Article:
A Fireside Chat with Wolfgang Kaleck

Date 

Add to My Calendar Friday, January 25, 2019 6:00pm

Location 

Von Bar
3 Bleecker St.
Lower Level
New York, NY 10012

The Center for Constitutional Rights invites you to join us in a fireside chat with renowned human rights activist and general secretary for the European Center for Constitutional and Human Rights (ECCHR) in Berlin
Wolfgang Kaleck
to discuss his new book, "Law Versus Power: Our Global Fight for Human Rights."

Friday, January 25, 2019 | 6 p.m.
Von Bar, Lower Level, 3 Bleecker St., New York City

Please RSVP by January 21,2019

Wolfgang Kaleck, best known as Edward Snowden’s lawyer in Europe, is a human rights activist and general secretary for the European Center for Constitutional and Human Rights (ECCHR) in Berlin. Working with partners around the world, ECCHR takes legal proceedings against individuals, corporations, and state actors who have breached the law relating to human rights.

For more than two decades, Kaleck has traveled the world to fight alongside those suffering injustice at the hands of powerful players, people who, prior to the arrival of Kaleck and his colleagues, often enjoyed impunity. Kaleck’s work has taken him to Buenos Aires, to stand with the mothers of youngsters “disappeared” under the Argentinian military dictatorship; to exiled Syrian communities, where he assembled the case against torture mandated by those high up in the Assad government; to New York, to partner with the Center for Constitutional Rights in taking action against Donald Rumsfeld for the “enhanced interrogation techniques” he greenlighted after 9/11; and to Moscow, where he represents the whistle-blower Edward Snowden, “a likeable man whose talents go far beyond his technical skills.”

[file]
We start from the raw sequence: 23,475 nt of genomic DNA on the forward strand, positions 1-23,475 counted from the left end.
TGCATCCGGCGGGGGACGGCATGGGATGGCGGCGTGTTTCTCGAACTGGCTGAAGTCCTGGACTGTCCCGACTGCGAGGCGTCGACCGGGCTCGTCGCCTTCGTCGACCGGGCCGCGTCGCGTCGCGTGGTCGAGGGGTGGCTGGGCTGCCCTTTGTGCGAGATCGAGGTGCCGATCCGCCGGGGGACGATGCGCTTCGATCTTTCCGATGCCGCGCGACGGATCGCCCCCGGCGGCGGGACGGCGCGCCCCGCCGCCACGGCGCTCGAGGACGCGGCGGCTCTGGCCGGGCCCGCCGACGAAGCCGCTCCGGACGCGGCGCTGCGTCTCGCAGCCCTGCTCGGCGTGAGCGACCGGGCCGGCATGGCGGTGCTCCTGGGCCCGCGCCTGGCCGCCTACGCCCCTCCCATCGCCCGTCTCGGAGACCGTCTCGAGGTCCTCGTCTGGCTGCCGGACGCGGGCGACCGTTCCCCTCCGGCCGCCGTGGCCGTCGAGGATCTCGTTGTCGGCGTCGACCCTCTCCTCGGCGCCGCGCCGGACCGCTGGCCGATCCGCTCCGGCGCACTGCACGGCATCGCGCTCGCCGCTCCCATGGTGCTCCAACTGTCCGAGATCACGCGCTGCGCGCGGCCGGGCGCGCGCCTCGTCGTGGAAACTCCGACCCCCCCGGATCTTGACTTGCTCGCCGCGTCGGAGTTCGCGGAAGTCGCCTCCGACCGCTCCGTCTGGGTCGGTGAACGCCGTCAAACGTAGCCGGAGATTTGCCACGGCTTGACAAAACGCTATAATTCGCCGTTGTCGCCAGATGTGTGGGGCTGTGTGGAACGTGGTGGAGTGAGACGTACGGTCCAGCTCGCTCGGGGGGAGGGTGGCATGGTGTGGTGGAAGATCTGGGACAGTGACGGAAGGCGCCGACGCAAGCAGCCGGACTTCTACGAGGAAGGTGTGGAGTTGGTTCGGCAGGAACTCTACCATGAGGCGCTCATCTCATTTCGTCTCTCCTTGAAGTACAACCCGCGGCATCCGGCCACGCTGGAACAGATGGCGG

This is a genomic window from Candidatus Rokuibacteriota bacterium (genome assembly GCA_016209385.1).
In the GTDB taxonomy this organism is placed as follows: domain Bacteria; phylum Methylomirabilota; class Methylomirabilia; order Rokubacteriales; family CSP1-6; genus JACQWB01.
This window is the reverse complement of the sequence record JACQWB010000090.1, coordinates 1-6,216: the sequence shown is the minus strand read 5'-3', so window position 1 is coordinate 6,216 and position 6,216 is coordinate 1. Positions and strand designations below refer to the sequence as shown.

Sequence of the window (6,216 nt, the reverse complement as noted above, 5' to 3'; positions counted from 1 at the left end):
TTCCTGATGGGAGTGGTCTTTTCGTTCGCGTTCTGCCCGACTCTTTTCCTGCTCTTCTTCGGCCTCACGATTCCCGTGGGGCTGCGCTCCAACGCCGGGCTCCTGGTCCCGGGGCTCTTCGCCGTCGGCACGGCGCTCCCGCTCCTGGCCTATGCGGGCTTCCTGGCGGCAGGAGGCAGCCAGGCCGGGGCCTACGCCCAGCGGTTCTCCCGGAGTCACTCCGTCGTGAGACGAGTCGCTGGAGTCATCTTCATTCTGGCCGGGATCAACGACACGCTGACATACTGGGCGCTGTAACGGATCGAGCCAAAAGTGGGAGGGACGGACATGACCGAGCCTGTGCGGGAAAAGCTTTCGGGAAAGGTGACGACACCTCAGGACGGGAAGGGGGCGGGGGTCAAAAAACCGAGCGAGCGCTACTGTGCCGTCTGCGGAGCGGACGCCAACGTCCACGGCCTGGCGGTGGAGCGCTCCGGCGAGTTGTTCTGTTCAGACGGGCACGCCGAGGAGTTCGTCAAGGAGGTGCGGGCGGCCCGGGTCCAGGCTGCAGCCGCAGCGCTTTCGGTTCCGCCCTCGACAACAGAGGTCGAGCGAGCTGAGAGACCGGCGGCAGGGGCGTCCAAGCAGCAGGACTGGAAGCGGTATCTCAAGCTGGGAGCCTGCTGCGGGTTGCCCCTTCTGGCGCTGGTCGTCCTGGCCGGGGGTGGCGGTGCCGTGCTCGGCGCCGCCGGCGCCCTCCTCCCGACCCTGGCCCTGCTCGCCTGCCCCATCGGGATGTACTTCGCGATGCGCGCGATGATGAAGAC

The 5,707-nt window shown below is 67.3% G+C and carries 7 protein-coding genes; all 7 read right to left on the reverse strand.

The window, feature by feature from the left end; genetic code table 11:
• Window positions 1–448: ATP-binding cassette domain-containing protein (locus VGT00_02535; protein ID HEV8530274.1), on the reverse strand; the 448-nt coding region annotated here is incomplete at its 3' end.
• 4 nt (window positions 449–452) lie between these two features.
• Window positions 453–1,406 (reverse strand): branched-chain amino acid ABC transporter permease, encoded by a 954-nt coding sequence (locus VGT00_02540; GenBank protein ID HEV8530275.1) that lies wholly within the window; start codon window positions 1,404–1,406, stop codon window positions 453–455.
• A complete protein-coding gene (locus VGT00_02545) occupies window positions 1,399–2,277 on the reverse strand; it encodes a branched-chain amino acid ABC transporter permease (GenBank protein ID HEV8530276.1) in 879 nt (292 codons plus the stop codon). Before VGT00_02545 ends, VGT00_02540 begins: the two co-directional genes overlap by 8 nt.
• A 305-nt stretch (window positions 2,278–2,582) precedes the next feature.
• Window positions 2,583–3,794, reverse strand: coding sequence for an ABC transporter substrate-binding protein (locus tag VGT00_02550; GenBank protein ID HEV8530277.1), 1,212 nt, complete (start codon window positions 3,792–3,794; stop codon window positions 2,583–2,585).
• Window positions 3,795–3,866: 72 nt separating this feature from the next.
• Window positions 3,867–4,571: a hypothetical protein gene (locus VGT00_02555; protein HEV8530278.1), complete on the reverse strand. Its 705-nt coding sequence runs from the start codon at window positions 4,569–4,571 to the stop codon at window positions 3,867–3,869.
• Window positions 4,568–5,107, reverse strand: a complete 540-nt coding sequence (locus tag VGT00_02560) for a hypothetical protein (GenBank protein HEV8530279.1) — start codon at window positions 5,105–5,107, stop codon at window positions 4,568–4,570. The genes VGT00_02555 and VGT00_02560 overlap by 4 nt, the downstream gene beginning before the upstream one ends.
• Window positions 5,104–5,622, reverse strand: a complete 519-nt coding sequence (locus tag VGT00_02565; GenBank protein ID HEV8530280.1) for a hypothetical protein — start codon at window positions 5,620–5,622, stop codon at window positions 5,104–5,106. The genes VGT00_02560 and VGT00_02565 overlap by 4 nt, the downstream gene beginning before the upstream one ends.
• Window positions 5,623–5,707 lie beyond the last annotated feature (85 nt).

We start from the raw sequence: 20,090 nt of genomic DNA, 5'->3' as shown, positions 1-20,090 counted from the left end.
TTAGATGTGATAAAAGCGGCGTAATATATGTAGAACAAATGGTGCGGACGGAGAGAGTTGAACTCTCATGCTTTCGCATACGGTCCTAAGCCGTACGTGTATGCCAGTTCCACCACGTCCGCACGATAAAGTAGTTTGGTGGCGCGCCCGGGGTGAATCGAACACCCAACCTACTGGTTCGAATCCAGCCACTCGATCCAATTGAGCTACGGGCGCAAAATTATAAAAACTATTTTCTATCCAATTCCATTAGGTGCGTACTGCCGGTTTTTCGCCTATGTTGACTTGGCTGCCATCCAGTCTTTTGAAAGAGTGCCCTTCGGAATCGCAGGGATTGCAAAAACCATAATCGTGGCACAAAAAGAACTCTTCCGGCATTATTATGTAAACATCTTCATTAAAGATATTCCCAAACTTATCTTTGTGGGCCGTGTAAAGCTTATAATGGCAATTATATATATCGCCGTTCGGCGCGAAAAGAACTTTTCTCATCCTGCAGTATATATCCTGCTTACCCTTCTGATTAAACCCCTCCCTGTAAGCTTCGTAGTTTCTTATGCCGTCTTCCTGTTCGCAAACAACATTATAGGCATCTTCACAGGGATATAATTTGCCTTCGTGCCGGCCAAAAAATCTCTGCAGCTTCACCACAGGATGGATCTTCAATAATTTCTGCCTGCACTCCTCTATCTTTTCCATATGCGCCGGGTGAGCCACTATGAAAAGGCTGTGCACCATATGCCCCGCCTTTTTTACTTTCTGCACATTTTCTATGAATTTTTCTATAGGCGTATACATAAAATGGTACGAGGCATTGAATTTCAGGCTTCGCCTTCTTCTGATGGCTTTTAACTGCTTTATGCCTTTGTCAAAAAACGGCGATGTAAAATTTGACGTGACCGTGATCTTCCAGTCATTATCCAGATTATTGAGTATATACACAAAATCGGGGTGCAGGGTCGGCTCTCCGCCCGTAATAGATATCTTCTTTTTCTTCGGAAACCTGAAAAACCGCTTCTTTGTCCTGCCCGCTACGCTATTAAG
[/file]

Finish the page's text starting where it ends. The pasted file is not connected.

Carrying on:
In recounting his involvement in such cases, Kaleck gives full voice to those he is representing, emphasizing the courage and persistence they bring to the global search for justice. The result is a book crammed with compelling and vivid stories, underscoring the notion that, while the world is often a terrible place, universal standards of human rights can prevail when people are willing to struggle for them.

Last modified 

January 4, 2019